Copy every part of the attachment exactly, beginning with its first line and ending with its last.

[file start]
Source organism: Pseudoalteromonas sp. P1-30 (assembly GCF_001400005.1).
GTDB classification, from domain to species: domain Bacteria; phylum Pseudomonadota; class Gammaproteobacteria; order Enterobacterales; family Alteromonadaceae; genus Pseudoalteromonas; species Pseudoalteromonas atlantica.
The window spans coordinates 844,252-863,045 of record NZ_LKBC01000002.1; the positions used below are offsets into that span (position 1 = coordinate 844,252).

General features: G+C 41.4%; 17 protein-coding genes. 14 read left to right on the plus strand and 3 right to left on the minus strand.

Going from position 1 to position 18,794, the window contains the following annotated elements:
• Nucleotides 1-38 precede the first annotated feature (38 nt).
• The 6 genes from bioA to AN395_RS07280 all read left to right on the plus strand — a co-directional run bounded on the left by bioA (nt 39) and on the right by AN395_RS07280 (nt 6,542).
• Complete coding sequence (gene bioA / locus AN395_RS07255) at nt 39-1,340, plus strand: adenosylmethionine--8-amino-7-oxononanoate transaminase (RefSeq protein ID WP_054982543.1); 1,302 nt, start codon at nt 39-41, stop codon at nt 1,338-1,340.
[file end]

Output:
Source organism: Pseudoalteromonas sp. P1-30 (assembly GCF_001400005.1).
GTDB classification, from domain to species: domain Bacteria; phylum Pseudomonadota; class Gammaproteobacteria; order Enterobacterales; family Alteromonadaceae; genus Pseudoalteromonas; species Pseudoalteromonas atlantica.
The window spans coordinates 844,252-863,045 of record NZ_LKBC01000002.1; the positions used below are offsets into that span (position 1 = coordinate 844,252).

General features: G+C 41.4%; 17 protein-coding genes. 14 read left to right on the plus strand and 3 right to left on the minus strand.

Going from position 1 to position 18,794, the window contains the following annotated elements:
• Nucleotides 1-38 precede the first annotated feature (38 nt).
• The 6 genes from bioA to AN395_RS07280 all read left to right on the plus strand — a co-directional run bounded on the left by bioA (nt 39) and on the right by AN395_RS07280 (nt 6,542).
• Complete coding sequence (gene bioA / locus AN395_RS07255) at nt 39-1,340, plus strand: adenosylmethionine--8-amino-7-oxononanoate transaminase (RefSeq protein ID WP_054982543.1); 1,302 nt, start codon at nt 39-41, stop codon at nt 1,338-1,340.